Breaking News

New detainee case granted

UPDATE 1:30 p.m.  The Justice Department, in response to the Court’s order granting review of the detainee case, issued this statement.


The Supreme Court, probably complicating President Obama’s plans to make new policy on detainees, agreed on Tuesday to rule on the power of federal judges to order prisoners released from Guantanamo Bay, Cuba.  The specific issue in Kiyemba, et al. v. Obama, et al. (08-1234) is whether judges may require the release of Guantanamo prisoners to live in the U.S. itself, but the case has broader implications for all issues surrounding release or transfer of detainees. 

The case — the first on a war-on-terrorism question to be heard by the Court since the new President took office — will require the Justices to explain further (and maybe try to reconcile) two rulings they had issued on the same day in June 2008: Boumediene v. Bush, establishing a constitutional right for Guantanamo detainees to challenge their continued imprisonment, and Munaf v . Geren, limiting habeas rights for individuals held by the U.S. military but facing criminal charges in another country.  The Obama Administration, like the Bush Administration before it, has relied heavily upon the Munaf decision in arguing that federal judges do not have the authority to control the release or transfer of detainees.  Once such a prisoner has had a chance to pursue a habeas claim, the government has contended, that is all that the Boumediene decision requires.

This was one of two cases the Court added to its docket for decision this Term.

The other new grant involves a pair of cases, joined for argument, testing whether federal law allows cargo carriers and their shipping customers to agree on the terms of transport under a single document (“bill of lading”) applying to all legs of a journey — sea and land, boat and railroad, international and domestic.  The consolidated cases are Kawasaki Kisen Kaisha v. Regal-Beloit (08-1553) and Union Pacific Railroad v. Regal-Beloit (08-1554).

Both of the newly granted cases are likely to be heard in February or March.

Among other actions Tuesday, two Justices filed a strong dissent as the Court refused to hear a new case seeking to test the authority of police to stop a vehicle when they get an anonymous tip that an individual is driving while drunk, but the tip has not been backed up by the officers’ own observations.  Chief Justice John G. Roberts, Jr., joined by Justice Antonin Scalia, said the Court should have granted review of Virginia v. Harris (08-1385).  “The police should have every legitimate tool at their disposal for getting drunk drivers off the road,” Roberts wrote. The Court should have addressed, he said, whether police could stop a possibly drunk driver based on a tip they have not verified.  If that limitation on police is what the Constitution requires, the dissent argued, “the dangerous consequences of this rule are unavoidable…The effect of the rule below will be to grant drunk drivers ‘one free swerve’ before they can legally be pulled over by police.”  The Court’s order and the dissent can be found here.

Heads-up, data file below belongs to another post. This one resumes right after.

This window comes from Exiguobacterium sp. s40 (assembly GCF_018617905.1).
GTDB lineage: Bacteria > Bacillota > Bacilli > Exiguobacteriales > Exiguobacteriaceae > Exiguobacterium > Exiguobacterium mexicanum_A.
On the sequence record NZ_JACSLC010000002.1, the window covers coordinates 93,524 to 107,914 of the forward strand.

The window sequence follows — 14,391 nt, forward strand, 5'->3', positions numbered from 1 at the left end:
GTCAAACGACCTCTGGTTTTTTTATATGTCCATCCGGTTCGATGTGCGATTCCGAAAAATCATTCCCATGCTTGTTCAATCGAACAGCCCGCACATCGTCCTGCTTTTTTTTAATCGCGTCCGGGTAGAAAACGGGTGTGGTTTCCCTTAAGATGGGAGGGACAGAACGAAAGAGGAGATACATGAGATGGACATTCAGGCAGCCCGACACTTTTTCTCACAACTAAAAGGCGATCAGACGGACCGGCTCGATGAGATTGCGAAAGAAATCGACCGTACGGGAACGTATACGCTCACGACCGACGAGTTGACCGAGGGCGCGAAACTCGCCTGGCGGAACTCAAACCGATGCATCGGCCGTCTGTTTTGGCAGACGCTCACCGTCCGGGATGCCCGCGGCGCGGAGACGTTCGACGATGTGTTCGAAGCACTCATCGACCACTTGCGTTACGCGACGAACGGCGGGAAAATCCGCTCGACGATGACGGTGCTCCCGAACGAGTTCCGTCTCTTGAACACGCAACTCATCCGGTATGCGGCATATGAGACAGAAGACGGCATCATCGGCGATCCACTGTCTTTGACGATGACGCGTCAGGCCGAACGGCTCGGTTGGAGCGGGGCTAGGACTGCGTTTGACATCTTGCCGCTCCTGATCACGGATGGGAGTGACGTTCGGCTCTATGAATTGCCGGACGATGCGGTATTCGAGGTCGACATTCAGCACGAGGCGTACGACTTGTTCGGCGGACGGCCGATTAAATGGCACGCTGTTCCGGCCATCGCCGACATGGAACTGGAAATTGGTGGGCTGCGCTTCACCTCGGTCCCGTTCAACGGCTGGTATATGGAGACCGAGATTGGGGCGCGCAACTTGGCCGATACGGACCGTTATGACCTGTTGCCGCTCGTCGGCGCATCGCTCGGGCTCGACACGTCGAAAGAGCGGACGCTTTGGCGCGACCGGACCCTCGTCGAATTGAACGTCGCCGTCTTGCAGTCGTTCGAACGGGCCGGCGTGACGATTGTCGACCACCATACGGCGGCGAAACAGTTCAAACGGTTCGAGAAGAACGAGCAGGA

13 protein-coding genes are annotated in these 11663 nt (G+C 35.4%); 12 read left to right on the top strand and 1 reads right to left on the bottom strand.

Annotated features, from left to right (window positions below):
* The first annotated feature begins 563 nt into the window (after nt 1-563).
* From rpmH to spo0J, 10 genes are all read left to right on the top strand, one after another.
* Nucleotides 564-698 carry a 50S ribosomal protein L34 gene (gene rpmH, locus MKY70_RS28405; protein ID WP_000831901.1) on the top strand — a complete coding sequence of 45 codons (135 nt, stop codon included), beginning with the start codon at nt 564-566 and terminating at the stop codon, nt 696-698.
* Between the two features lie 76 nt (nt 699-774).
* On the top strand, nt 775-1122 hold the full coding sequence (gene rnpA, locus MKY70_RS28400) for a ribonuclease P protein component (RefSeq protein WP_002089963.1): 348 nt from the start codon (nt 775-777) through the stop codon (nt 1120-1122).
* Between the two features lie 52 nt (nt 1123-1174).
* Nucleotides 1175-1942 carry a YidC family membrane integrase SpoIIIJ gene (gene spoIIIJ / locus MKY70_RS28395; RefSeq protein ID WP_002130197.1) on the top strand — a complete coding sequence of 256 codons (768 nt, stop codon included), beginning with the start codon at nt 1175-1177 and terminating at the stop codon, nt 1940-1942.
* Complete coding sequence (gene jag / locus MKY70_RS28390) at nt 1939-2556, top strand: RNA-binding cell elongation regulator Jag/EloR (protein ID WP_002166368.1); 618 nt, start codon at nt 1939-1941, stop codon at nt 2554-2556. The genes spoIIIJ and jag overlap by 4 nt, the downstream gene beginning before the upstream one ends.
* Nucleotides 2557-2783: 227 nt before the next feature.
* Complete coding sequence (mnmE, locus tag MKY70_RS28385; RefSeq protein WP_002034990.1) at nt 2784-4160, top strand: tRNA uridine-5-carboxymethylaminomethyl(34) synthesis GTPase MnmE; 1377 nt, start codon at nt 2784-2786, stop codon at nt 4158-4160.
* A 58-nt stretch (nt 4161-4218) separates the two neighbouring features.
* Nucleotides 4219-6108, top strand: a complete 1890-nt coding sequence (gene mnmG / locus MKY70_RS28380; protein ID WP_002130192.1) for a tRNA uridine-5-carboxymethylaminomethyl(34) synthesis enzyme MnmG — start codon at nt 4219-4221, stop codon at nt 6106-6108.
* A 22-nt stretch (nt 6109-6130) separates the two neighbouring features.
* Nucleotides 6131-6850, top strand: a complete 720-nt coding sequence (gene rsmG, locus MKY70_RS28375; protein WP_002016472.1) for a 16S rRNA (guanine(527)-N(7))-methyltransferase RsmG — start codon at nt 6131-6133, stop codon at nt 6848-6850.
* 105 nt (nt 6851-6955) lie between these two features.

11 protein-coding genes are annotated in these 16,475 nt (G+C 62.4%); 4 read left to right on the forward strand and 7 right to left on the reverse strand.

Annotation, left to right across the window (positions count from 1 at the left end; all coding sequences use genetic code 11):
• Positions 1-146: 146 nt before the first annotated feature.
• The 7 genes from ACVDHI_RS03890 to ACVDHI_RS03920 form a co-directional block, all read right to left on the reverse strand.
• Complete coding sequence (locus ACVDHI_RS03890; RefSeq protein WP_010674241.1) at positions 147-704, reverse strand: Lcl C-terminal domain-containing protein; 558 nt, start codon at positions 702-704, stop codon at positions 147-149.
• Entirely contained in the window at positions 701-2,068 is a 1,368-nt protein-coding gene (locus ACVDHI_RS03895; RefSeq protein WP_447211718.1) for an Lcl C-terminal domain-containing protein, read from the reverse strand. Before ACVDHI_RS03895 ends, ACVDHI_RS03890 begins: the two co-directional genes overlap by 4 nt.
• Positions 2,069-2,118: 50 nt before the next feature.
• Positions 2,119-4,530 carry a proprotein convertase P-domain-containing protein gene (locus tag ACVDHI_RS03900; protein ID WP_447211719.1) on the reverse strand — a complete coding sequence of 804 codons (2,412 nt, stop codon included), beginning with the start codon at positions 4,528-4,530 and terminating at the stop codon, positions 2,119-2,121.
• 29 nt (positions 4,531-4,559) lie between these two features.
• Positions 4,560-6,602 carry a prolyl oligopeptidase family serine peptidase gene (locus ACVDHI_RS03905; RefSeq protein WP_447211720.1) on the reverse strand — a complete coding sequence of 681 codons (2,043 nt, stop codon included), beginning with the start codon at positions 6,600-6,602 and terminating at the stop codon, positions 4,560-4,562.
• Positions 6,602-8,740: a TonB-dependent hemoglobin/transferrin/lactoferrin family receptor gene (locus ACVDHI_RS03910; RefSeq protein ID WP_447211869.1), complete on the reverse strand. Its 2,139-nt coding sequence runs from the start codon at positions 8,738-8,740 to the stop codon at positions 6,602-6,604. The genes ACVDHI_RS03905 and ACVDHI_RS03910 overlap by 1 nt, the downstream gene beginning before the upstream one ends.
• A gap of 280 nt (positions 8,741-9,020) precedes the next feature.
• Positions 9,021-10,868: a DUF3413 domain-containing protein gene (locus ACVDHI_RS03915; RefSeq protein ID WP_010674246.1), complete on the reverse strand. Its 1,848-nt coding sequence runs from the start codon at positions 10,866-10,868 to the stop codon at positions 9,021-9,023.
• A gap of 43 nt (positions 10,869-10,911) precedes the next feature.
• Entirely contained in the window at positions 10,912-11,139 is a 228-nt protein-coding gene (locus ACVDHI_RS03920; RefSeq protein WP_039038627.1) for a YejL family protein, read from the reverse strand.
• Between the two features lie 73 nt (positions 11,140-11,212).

The Court issued one summary ruling (found here), requiring the Seventh Circuit Court to allow a federal judge to rule on several challenges to the death sentence of an Indiana man, Joseph Corcoran, convicted of four counts of murder.  The Circuit Court had allowed Indiana to reinstate the death sentence for Corcoran even though no court had yet ruled on challenges other than the one that the Circuit Court explicitly rejected.  This was an error, the Justices said Tuesday in their unsigned opinion in Corcoran v. Levenhagen (08-10945). There were no noted dissents.

Among the cases denied review Tuesday was Reust v. Alaska (09-195), an attempt to test the constitutionality of a state law that requires that half of the money awarded in a punitive damages verdict in a civil lawsuit must be paid to the state treasury.  The case sought to challenge an Alaska law to that effect; the petition was filed by an Alaska man who had won such a verdict in an employment dispute with an Alaska oil company.

The Justices also refused to hear a plea by the parents of a teenager shot dead by terrorists as the youth stood at a bus stop hear a Jewish settlement outside of Jerusalem in 1996. The parents of David Boim raised the question whether a 1994 law allowing lawsuits for damages for death caused by terrorists abroad applied to those who aided in the terrorist acts, but did not themselves cause the harm.  The Boims’ lawsuit was aimed at a former U.S. leader of the Hamas organization, designated by U.S. officials as a terrorist group.  The case was Boim v. Salah (08-1441).